I have 1 TB hard disk installed in my laptop on which I have installed windows. Now I have 450 GB remaining in my hard disk. I'm planning to install ubuntu 14.04. So I just want to know how the partitioning should be done. I mean how much space has to be allocated for root,home and swap directories.


For the root-partition 30 GB will be enough.

For the swap-partition choose the size just a bit bigger than your physical memory (RAM).

The size for the home-partition is really up to you, you may use the rest of disk-space for it. But this is really a matter of taste.

  • Thank u for the reply. I have found in the ubuntu forum that 1 gb should be allocated for /boot while dual booting. Is that necessary? – BabyboB Sep 25 '16 at 12:16
  • normally that is not necessary. but what you shoul check is in which mode windows is installed. If windows is installed in UEFI-mode then you have to install Ubuntu in UEFI-mode too. If Windows is installed in legacy-mode then you have to install Ubuntu in legacy-mode too. If you don't do like this, you get real headache. – mook765 Sep 25 '16 at 12:21
  • How do I check it? – BabyboB Sep 25 '16 at 12:22
  • Look here to check it from Windows. – mook765 Sep 25 '16 at 12:33

In Windows, open Disk Management, and shrink your main partition by however much you want to leave for Ubuntu. Leave it as unallocated.

Next, boot the Ubuntu install media, and tell it to "install alongside Windows". It will automatically install to the uncallocated space, and take care of creating the swap partition for you.

Just FYI since you're new here: if you found my answer helpful, please consider accepting and/or upvoting it :)

  • This is the simplest and easiest answer, unless he/she requires extra tweaking. – Tony Lancer Sep 25 '16 at 11:40
  • @Android Dev . Thank u for the reply. But I want to partition the disk manually. So can u please tell how much space I have to give for root and home directories ? – BabyboB Sep 25 '16 at 11:54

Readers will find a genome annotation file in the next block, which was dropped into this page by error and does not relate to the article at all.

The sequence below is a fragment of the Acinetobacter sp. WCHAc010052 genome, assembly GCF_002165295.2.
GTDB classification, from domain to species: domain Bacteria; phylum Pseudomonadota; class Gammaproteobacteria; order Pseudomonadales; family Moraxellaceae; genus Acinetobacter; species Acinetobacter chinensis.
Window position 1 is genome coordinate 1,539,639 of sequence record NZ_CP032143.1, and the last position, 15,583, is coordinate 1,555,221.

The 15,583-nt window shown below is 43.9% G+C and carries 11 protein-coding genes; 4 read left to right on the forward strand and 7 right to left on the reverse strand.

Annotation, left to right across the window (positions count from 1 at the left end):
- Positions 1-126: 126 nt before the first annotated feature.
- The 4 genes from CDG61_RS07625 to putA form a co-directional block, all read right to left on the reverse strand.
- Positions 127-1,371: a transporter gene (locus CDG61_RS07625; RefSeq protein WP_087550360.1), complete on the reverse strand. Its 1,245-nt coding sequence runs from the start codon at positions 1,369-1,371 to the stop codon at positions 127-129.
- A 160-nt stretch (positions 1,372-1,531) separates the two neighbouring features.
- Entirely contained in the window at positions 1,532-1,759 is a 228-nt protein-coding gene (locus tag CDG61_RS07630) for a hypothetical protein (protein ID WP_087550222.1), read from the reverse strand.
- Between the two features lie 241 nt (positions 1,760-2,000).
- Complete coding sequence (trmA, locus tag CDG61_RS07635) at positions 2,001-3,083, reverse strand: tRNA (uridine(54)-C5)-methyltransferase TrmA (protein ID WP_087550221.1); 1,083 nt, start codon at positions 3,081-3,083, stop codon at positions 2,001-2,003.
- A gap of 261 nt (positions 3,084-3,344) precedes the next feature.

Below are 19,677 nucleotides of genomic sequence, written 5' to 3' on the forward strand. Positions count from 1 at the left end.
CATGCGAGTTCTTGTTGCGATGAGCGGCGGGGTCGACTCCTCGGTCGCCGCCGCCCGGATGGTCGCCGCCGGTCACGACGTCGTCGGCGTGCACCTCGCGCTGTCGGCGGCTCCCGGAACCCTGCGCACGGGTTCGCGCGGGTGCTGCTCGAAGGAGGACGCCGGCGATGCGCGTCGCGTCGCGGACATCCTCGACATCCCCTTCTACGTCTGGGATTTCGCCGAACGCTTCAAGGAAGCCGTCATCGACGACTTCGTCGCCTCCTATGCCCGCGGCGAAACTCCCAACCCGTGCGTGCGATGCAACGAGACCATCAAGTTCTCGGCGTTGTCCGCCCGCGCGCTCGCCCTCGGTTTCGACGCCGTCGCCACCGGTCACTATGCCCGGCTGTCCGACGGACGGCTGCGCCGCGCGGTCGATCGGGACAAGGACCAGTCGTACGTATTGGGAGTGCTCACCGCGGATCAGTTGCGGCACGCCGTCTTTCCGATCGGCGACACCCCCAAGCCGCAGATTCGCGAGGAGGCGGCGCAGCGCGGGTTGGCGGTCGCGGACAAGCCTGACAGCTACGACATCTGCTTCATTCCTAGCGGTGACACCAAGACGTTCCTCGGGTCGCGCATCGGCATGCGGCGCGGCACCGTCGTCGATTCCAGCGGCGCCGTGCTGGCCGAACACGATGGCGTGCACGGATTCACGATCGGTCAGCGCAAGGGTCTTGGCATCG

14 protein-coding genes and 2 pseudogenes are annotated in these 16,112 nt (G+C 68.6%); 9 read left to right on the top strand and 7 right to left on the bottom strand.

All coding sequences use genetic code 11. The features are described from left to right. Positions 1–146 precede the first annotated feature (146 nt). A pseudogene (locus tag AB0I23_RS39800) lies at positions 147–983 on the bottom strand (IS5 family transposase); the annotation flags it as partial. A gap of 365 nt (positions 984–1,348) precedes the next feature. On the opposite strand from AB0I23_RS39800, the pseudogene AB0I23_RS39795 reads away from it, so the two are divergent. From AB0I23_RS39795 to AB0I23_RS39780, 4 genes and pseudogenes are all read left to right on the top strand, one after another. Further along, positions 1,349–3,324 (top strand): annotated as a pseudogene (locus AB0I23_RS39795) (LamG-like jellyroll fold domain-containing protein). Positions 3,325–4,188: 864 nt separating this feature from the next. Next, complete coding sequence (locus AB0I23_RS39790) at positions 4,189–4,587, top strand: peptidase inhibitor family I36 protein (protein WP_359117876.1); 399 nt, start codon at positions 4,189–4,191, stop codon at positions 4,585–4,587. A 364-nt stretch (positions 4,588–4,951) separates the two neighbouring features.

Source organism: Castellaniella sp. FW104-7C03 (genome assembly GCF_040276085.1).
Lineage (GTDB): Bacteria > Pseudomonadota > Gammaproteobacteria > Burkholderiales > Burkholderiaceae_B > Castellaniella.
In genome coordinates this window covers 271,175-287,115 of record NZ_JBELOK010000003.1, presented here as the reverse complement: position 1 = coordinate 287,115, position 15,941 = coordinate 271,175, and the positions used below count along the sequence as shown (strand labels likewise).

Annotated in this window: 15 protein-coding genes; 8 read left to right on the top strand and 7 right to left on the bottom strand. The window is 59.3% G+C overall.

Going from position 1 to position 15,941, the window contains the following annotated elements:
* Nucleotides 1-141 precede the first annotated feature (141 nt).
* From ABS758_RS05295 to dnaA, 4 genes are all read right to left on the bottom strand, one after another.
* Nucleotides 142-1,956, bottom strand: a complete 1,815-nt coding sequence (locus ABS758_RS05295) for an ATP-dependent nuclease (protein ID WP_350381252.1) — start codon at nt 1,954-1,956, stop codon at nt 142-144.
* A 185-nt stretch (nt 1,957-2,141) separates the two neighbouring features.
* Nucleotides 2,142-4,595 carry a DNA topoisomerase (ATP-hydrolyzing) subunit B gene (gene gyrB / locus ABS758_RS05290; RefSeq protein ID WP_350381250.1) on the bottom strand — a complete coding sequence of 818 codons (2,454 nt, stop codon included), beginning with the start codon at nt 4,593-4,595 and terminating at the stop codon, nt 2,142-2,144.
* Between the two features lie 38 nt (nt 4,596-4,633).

• @BabyboBNukes - don't give root and home their own partition. As for space, that's entirely your decision. – Android Dev Sep 25 '16 at 11:56
  • @BabyboBNukes You'll need to choose something else when installing Ubuntu. I suggest root ( / ) = to 10 GB. Asking about home is knda like asking how big is a hole? Home is required for all the files you intend to have for Ubuntu; but it isn't required to be in a separate partition. Swap should be slightly larger than your physical memory. – pfeiffep Sep 25 '16 at 12:37

It's not clear that how many partitions you have in your system! If you have only 1 primary partition and in that partition you've installed windows and 450GB space remaining in that partition then first you've to create another extended partition using that space! And slice that partition into 2 partition one for your ubuntu system and another for your ubuntu swap partition.

Then boot up ubuntu DVD. Install system select partition as other then choose / for the ubuntu partition and choose swap for the swap partition then continue! I'm in mobile if I go on pc I'll edit my answer in detail if you don't know how to do it.

  • There is no need to manually create the partitions. See my answer. – Android Dev Sep 25 '16 at 11:39
  • Yeah! There's a lot of way to doing so! But If someone do it manually then he will get whats going on under the hood! And for the first tine in my life when I installed ubuntu I didn't manually partitioned the hdd and somehow I lost all of my partition and became 1 partition with just ubuntu. So I afraid maybe new comer to ubuntu will make the same mistake I did and lose data. So I suggest to do manual partition. Its not that hard. – Shateel Sep 25 '16 at 11:55
  • Agreed, and I personally always manually partition when I install. But I am a guru in this area, and I think manually partitioning is not something a new user wants to do. As for why you lost your data, you probably accidentally selected "erase disk and install Ubuntu". – Android Dev Sep 25 '16 at 12:00

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